I got a lot of attention from the search engine optimization (SEO) community this past week for a post on â€œWhat Gives SEO A Bad Nameâ€� â€” the example I used, a parked domain appearing as a #2 Google search results, turns out to be Googleâ€™s fault, not the work of an unethical SEO. Or so it appears, based on some very plausible explanations posted by some smart SEOs in the comments of the post â€” but I canâ€™t know with 100% certainty whatâ€™s going on inside Googleâ€™s black box, and thatâ€™s a problem for SEOs.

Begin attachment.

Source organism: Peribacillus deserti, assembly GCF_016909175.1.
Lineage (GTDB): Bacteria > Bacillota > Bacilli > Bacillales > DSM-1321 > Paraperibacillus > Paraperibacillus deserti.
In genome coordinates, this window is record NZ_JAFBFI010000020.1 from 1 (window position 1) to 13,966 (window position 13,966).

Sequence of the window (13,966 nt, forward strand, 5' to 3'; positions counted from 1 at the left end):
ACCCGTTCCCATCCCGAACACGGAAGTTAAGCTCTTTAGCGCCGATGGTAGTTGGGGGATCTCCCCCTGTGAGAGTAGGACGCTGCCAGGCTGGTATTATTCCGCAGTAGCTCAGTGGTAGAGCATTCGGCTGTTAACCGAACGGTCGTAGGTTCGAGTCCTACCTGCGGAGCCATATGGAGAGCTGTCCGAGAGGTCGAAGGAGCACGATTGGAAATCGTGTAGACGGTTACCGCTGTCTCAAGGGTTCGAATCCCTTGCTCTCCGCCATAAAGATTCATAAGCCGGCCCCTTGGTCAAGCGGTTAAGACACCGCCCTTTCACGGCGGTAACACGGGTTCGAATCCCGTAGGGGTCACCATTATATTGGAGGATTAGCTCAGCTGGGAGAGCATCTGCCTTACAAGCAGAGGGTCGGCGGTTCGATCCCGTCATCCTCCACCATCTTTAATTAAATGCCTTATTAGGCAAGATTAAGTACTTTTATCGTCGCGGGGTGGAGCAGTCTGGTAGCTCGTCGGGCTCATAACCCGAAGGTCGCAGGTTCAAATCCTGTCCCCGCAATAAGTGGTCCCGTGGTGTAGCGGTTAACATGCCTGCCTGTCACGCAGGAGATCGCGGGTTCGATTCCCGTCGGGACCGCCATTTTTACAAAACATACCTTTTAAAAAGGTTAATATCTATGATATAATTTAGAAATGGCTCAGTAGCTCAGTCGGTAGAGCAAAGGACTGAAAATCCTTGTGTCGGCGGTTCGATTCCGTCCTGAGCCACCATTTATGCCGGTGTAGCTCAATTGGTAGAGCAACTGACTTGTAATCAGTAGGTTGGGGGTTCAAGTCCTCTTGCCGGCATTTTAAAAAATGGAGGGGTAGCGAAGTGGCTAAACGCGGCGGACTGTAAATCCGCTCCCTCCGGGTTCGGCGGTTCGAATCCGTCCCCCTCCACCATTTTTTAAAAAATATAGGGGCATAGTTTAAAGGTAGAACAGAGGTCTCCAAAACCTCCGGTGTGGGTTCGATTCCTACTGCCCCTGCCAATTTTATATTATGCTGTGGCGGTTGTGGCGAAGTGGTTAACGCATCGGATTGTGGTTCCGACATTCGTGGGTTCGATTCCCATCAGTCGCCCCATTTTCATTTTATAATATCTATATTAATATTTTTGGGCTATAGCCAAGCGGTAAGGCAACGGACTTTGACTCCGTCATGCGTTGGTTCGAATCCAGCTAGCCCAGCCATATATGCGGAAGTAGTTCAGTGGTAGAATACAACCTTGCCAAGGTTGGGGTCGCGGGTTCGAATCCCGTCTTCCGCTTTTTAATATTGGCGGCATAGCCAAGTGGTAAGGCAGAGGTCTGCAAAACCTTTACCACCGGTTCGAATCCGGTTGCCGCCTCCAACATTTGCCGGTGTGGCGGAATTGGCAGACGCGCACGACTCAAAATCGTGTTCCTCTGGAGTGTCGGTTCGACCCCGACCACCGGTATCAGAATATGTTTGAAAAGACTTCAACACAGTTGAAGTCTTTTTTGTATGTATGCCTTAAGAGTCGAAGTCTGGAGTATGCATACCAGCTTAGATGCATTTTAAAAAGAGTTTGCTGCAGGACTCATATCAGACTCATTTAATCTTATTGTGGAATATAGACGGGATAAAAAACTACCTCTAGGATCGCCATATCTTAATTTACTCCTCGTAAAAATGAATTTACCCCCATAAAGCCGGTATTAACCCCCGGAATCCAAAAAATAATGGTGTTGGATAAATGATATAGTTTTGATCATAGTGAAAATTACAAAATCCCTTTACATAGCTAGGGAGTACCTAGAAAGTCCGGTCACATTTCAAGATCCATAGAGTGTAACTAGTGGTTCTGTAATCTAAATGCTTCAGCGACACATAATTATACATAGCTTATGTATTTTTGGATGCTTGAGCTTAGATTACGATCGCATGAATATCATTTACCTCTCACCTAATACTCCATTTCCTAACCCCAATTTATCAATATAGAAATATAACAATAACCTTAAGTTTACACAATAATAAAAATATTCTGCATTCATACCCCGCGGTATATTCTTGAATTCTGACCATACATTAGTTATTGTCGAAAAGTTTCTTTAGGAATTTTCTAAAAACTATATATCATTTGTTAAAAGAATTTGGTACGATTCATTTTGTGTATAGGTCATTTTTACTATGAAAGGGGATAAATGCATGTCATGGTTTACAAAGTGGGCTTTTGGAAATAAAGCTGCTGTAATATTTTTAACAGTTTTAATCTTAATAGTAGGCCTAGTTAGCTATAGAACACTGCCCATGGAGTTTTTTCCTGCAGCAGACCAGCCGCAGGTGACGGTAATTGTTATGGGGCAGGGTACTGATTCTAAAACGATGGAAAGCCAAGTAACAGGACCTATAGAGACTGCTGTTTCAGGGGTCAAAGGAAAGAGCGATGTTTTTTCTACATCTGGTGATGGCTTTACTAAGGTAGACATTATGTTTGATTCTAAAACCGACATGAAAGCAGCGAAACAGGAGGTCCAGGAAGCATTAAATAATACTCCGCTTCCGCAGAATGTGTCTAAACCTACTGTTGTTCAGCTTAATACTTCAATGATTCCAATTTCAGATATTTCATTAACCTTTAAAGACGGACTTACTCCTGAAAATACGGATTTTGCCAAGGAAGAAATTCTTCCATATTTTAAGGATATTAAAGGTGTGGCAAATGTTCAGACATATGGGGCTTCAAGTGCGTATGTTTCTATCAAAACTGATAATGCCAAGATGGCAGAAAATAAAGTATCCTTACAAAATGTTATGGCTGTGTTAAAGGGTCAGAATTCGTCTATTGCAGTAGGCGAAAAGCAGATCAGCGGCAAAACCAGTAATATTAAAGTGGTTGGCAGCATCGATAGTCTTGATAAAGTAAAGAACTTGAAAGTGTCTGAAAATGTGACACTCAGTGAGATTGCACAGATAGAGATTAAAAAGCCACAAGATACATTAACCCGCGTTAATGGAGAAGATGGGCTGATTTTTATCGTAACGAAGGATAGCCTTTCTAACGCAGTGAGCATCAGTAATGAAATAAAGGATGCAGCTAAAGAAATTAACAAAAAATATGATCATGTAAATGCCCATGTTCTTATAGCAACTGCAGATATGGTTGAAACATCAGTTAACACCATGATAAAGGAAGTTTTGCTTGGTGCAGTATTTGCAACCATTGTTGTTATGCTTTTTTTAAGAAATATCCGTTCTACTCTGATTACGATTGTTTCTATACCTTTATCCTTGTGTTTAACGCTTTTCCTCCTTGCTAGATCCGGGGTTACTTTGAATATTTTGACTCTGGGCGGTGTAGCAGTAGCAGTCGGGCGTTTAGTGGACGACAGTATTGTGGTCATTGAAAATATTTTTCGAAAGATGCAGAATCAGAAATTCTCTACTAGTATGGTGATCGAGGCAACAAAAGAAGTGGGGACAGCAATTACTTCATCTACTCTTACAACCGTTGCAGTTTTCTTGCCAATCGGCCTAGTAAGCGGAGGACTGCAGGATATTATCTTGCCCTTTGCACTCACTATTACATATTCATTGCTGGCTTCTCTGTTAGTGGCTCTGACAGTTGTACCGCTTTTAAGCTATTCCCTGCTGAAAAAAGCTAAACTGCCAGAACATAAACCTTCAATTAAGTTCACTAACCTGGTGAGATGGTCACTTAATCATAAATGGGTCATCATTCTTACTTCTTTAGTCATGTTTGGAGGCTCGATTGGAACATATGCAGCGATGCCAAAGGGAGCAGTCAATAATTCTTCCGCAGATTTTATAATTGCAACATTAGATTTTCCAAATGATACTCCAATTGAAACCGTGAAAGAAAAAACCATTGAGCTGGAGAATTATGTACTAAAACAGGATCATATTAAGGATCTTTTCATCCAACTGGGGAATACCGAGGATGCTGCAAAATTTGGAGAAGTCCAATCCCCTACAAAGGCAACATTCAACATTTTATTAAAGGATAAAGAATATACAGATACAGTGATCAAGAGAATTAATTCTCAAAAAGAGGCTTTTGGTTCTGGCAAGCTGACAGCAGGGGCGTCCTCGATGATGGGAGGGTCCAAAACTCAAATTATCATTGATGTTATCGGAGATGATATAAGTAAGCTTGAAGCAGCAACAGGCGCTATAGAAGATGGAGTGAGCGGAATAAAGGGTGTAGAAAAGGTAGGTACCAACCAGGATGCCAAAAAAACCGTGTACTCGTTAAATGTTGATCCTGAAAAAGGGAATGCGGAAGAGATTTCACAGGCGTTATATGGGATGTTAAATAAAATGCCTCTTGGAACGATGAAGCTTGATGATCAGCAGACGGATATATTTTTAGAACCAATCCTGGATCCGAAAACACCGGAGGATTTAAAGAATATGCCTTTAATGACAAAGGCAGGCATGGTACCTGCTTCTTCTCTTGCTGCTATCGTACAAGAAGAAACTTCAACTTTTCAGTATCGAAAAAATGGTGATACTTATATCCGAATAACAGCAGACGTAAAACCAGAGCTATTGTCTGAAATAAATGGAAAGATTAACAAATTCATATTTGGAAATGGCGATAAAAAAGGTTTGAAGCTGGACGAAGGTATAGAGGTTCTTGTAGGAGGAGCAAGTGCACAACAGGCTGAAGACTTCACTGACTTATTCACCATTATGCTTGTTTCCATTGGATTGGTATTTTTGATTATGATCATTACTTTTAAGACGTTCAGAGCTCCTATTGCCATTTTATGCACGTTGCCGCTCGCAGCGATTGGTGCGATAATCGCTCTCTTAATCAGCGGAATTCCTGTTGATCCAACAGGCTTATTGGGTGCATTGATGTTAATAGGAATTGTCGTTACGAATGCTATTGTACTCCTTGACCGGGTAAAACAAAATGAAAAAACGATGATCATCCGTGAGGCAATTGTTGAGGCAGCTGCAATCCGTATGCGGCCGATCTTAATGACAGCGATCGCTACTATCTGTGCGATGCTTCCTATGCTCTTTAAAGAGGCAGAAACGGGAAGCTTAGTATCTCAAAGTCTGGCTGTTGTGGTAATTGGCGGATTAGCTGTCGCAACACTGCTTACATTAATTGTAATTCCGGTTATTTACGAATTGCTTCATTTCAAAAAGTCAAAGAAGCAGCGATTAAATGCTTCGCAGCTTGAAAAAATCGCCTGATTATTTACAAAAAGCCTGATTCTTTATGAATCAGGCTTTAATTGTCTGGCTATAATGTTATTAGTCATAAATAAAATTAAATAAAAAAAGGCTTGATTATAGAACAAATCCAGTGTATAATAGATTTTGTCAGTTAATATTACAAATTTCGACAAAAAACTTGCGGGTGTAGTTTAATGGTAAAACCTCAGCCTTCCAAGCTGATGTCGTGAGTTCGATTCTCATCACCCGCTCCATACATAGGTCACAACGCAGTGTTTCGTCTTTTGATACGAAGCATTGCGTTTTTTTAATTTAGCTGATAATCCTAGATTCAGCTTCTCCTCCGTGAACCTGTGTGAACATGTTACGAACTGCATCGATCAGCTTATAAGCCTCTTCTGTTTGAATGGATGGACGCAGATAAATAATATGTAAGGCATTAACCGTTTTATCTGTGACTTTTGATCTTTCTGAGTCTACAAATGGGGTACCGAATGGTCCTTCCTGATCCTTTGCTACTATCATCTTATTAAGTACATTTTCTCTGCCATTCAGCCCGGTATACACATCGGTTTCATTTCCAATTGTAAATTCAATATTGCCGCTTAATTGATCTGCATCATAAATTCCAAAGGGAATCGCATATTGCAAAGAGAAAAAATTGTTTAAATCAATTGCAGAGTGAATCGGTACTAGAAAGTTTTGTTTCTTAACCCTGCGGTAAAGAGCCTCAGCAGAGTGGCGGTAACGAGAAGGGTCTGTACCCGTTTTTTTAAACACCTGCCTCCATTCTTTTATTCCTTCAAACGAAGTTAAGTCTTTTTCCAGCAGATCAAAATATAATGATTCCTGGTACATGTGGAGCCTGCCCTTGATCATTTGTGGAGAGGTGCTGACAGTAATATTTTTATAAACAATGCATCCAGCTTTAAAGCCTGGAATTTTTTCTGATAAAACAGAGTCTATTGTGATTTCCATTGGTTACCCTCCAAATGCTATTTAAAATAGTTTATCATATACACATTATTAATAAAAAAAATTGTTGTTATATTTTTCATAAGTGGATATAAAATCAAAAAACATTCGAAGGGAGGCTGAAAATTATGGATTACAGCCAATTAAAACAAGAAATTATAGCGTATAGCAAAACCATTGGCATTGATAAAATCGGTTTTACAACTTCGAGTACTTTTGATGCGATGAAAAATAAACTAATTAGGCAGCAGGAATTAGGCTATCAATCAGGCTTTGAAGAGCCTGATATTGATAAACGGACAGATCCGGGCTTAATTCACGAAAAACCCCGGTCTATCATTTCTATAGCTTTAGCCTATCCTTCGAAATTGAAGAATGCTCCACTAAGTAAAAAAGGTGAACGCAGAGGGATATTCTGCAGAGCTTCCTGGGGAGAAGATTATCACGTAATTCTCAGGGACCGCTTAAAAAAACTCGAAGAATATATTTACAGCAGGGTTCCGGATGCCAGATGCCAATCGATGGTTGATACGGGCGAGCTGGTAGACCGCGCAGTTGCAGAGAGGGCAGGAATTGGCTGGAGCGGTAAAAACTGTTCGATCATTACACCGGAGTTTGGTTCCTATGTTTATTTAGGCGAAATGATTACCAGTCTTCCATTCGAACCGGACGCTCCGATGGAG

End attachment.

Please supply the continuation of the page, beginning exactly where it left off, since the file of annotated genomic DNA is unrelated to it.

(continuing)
Some SEOs got upset with me for appearing to unfairly perpetuate negative perceptions of SEO â€” but if my post was a mistake, it was an honest one (I posted a correction). The point Iâ€™ve been trying to make to the SEO community, not always successfully, is that because they live in a black box, SEOâ€™s PR challenge involves correcting a lot of misperceptions. Many of those misperceptions are unfair, but they are not always intentionally malicious â€” and they exist among potential SEO clients, like me.